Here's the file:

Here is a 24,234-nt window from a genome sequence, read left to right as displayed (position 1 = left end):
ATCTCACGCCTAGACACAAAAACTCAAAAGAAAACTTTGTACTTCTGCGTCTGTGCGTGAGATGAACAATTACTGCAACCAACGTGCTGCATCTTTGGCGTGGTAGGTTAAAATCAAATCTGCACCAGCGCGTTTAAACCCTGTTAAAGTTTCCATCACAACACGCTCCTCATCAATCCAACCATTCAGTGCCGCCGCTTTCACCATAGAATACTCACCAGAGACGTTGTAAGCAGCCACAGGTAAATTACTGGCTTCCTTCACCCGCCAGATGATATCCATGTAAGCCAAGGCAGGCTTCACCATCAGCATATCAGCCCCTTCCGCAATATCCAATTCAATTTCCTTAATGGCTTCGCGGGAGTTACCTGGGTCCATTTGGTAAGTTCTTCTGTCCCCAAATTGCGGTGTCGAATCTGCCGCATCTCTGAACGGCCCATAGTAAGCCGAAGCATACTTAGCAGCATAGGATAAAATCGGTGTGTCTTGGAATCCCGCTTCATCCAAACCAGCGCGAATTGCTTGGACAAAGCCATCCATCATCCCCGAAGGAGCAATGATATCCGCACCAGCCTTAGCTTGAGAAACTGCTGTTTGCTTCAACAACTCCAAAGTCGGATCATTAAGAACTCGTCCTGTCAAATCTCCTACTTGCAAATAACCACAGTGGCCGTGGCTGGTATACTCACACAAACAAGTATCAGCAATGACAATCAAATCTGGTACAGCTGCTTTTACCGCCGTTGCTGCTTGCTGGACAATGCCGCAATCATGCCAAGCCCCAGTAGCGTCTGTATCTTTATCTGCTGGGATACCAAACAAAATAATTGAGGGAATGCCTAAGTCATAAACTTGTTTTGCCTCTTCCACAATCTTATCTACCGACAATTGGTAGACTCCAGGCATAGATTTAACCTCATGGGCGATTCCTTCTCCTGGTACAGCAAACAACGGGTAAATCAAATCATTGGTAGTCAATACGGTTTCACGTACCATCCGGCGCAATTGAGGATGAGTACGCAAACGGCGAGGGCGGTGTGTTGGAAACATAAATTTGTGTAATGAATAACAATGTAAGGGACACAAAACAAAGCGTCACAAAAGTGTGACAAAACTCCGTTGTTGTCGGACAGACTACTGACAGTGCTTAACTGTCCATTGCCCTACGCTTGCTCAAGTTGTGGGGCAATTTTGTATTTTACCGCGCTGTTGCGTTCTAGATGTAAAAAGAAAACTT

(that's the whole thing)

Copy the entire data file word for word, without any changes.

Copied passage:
Here is a 24,234-nt window from a genome sequence, read left to right as displayed (position 1 = left end):
ATCTCACGCCTAGACACAAAAACTCAAAAGAAAACTTTGTACTTCTGCGTCTGTGCGTGAGATGAACAATTACTGCAACCAACGTGCTGCATCTTTGGCGTGGTAGGTTAAAATCAAATCTGCACCAGCGCGTTTAAACCCTGTTAAAGTTTCCATCACAACACGCTCCTCATCAATCCAACCATTCAGTGCCGCCGCTTTCACCATAGAATACTCACCAGAGACGTTGTAAGCAGCCACAGGTAAATTACTGGCTTCCTTCACCCGCCAGATGATATCCATGTAAGCCAAGGCAGGCTTCACCATCAGCATATCAGCCCCTTCCGCAATATCCAATTCAATTTCCTTAATGGCTTCGCGGGAGTTACCTGGGTCCATTTGGTAAGTTCTTCTGTCCCCAAATTGCGGTGTCGAATCTGCCGCATCTCTGAACGGCCCATAGTAAGCCGAAGCATACTTAGCAGCATAGGATAAAATCGGTGTGTCTTGGAATCCCGCTTCATCCAAACCAGCGCGAATTGCTTGGACAAAGCCATCCATCATCCCCGAAGGAGCAATGATATCCGCACCAGCCTTAGCTTGAGAAACTGCTGTTTGCTTCAACAACTCCAAAGTCGGATCATTAAGAACTCGTCCTGTCAAATCTCCTACTTGCAAATAACCACAGTGGCCGTGGCTGGTATACTCACACAAACAAGTATCAGCAATGACAATCAAATCTGGTACAGCTGCTTTTACCGCCGTTGCTGCTTGCTGGACAATGCCGCAATCATGCCAAGCCCCAGTAGCGTCTGTATCTTTATCTGCTGGGATACCAAACAAAATAATTGAGGGAATGCCTAAGTCATAAACTTGTTTTGCCTCTTCCACAATCTTATCTACCGACAATTGGTAGACTCCAGGCATAGATTTAACCTCATGGGCGATTCCTTCTCCTGGTACAGCAAACAACGGGTAAATCAAATCATTGGTAGTCAATACGGTTTCACGTACCATCCGGCGCAATTGAGGATGAGTACGCAAACGGCGAGGGCGGTGTGTTGGAAACATAAATTTGTGTAATGAATAACAATGTAAGGGACACAAAACAAAGCGTCACAAAAGTGTGACAAAACTCCGTTGTTGTCGGACAGACTACTGACAGTGCTTAACTGTCCATTGCCCTACGCTTGCTCAAGTTGTGGGGCAATTTTGTATTTTACCGCGCTGTTGCGTTCTAGATGTAAAAAGAAAACTT